Brill is situated on a hill six hundred feet above the Vale of Aylesbury and commands magnificent views into Oxfordshire. On top of the hill, stands one of the oldest post-mills in England, dating from 1689. It is built of red brick and still has its machinery intact. Below the mill are grass mounds, which are relics of the clay quarrying that took place here. This local clay was used to produce the bricks to construct the cottages of Brill and also provided the material for Brill pottery.
The cottages and almshouses of this interesting village are set around two greens, where All Saints Church is situated. To this twelfth century parish church, has been added a low fifteenth century tower with a small spire. Brill's three inns, including the Red Lion, all date from the seventeenth century.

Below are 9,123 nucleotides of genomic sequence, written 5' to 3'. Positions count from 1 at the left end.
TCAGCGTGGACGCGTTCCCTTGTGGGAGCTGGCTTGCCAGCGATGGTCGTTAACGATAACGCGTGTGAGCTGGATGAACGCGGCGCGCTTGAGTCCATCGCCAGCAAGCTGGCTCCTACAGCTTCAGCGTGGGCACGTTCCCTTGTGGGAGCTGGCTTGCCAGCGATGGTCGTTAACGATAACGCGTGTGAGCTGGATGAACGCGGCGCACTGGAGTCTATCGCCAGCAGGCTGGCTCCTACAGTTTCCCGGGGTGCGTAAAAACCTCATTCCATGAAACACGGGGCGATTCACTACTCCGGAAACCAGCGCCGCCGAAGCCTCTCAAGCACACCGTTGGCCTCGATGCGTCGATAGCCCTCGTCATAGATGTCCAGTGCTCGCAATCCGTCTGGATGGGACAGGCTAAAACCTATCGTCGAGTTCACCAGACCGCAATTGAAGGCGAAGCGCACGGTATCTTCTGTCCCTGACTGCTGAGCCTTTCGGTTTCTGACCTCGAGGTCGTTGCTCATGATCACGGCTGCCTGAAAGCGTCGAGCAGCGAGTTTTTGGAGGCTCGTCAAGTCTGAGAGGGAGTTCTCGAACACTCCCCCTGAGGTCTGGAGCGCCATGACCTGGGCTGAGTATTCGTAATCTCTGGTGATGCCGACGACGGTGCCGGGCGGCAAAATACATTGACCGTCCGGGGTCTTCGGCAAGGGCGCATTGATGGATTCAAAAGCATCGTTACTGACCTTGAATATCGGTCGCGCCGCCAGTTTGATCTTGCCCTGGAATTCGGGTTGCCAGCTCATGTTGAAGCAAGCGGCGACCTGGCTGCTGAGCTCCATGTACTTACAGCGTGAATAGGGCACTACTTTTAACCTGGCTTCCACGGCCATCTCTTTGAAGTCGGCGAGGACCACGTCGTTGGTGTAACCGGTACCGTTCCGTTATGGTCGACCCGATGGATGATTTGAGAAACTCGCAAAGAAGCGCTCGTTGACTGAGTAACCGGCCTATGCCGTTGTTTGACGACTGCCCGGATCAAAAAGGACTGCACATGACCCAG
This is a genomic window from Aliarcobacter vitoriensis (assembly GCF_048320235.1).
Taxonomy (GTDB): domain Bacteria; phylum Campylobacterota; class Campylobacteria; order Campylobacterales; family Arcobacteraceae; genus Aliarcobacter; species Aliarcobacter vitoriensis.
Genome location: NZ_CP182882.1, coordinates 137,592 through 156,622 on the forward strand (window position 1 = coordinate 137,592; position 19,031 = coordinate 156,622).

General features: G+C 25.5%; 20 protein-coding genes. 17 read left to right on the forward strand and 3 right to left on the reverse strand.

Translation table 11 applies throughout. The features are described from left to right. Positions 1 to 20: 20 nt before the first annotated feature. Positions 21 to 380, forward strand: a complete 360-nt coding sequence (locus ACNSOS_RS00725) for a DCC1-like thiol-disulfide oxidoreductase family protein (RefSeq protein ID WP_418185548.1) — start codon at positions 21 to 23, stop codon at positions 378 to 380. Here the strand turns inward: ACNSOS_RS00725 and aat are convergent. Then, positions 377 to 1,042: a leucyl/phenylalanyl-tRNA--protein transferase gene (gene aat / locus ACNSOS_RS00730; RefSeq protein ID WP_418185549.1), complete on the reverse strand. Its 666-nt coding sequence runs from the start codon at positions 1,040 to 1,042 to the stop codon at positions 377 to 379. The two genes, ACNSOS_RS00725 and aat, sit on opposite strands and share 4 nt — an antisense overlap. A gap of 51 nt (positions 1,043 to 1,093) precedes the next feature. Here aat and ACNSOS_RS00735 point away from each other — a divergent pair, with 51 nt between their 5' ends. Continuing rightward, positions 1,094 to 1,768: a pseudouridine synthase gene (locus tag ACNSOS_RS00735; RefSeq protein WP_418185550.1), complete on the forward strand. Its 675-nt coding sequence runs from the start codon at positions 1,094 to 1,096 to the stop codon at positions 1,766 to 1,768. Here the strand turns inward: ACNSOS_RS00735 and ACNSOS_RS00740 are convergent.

Tram Hill exhibits a link with the days when a tramway, built in 1872, ran from the bottom of the hill to the London main line at Quainton. Until 1935, trains ran directly from Brill to Baker Street in London.
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